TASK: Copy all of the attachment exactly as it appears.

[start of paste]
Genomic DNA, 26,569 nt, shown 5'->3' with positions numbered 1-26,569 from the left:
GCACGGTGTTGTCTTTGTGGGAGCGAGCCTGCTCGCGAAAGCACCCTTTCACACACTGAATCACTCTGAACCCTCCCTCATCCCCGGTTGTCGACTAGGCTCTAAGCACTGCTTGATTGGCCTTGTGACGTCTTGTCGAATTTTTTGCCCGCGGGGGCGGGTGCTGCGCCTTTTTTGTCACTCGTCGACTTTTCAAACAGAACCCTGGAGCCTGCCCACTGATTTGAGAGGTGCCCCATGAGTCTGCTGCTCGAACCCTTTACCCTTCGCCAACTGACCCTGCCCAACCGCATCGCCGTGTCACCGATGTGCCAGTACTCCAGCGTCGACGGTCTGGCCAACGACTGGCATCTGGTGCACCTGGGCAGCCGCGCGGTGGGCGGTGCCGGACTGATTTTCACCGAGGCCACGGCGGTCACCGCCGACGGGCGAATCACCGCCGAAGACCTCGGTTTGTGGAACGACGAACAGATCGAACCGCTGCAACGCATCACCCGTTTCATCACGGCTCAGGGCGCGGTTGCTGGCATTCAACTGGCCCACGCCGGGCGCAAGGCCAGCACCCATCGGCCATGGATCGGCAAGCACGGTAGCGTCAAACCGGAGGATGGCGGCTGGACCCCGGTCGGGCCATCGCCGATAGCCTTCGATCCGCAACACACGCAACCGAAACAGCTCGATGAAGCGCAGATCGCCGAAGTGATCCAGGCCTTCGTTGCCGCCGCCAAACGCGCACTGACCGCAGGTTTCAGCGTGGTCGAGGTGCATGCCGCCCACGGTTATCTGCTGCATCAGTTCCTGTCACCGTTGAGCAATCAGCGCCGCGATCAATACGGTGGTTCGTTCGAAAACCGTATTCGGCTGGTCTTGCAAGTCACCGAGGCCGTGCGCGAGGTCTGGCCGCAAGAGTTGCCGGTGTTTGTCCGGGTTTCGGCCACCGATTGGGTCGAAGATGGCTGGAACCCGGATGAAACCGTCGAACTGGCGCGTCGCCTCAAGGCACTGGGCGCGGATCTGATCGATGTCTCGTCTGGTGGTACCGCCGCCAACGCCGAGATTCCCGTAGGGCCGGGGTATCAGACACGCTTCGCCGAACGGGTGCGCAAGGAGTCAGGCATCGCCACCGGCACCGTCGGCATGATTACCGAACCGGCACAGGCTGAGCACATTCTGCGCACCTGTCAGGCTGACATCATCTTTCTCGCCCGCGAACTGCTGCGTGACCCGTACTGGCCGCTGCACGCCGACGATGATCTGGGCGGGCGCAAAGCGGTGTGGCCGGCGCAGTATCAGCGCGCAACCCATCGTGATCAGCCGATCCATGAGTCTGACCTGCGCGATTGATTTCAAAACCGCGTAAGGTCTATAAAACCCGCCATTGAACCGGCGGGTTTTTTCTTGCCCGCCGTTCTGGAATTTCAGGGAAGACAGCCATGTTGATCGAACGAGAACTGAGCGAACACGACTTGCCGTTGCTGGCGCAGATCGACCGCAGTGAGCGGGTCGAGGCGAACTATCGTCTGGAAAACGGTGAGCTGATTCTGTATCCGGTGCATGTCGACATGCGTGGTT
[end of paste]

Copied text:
Genomic DNA, 26,569 nt, shown 5'->3' with positions numbered 1-26,569 from the left:
GCACGGTGTTGTCTTTGTGGGAGCGAGCCTGCTCGCGAAAGCACCCTTTCACACACTGAATCACTCTGAACCCTCCCTCATCCCCGGTTGTCGACTAGGCTCTAAGCACTGCTTGATTGGCCTTGTGACGTCTTGTCGAATTTTTTGCCCGCGGGGGCGGGTGCTGCGCCTTTTTTGTCACTCGTCGACTTTTCAAACAGAACCCTGGAGCCTGCCCACTGATTTGAGAGGTGCCCCATGAGTCTGCTGCTCGAACCCTTTACCCTTCGCCAACTGACCCTGCCCAACCGCATCGCCGTGTCACCGATGTGCCAGTACTCCAGCGTCGACGGTCTGGCCAACGACTGGCATCTGGTGCACCTGGGCAGCCGCGCGGTGGGCGGTGCCGGACTGATTTTCACCGAGGCCACGGCGGTCACCGCCGACGGGCGAATCACCGCCGAAGACCTCGGTTTGTGGAACGACGAACAGATCGAACCGCTGCAACGCATCACCCGTTTCATCACGGCTCAGGGCGCGGTTGCTGGCATTCAACTGGCCCACGCCGGGCGCAAGGCCAGCACCCATCGGCCATGGATCGGCAAGCACGGTAGCGTCAAACCGGAGGATGGCGGCTGGACCCCGGTCGGGCCATCGCCGATAGCCTTCGATCCGCAACACACGCAACCGAAACAGCTCGATGAAGCGCAGATCGCCGAAGTGATCCAGGCCTTCGTTGCCGCCGCCAAACGCGCACTGACCGCAGGTTTCAGCGTGGTCGAGGTGCATGCCGCCCACGGTTATCTGCTGCATCAGTTCCTGTCACCGTTGAGCAATCAGCGCCGCGATCAATACGGTGGTTCGTTCGAAAACCGTATTCGGCTGGTCTTGCAAGTCACCGAGGCCGTGCGCGAGGTCTGGCCGCAAGAGTTGCCGGTGTTTGTCCGGGTTTCGGCCACCGATTGGGTCGAAGATGGCTGGAACCCGGATGAAACCGTCGAACTGGCGCGTCGCCTCAAGGCACTGGGCGCGGATCTGATCGATGTCTCGTCTGGTGGTACCGCCGCCAACGCCGAGATTCCCGTAGGGCCGGGGTATCAGACACGCTTCGCCGAACGGGTGCGCAAGGAGTCAGGCATCGCCACCGGCACCGTCGGCATGATTACCGAACCGGCACAGGCTGAGCACATTCTGCGCACCTGTCAGGCTGACATCATCTTTCTCGCCCGCGAACTGCTGCGTGACCCGTACTGGCCGCTGCACGCCGACGATGATCTGGGCGGGCGCAAAGCGGTGTGGCCGGCGCAGTATCAGCGCGCAACCCATCGTGATCAGCCGATCCATGAGTCTGACCTGCGCGATTGATTTCAAAACCGCGTAAGGTCTATAAAACCCGCCATTGAACCGGCGGGTTTTTTCTTGCCCGCCGTTCTGGAATTTCAGGGAAGACAGCCATGTTGATCGAACGAGAACTGAGCGAACACGACTTGCCGTTGCTGGCGCAGATCGACCGCAGTGAGCGGGTCGAGGCGAACTATCGTCTGGAAAACGGTGAGCTGATTCTGTATCCGGTGCATGTCGACATGCGTGGTT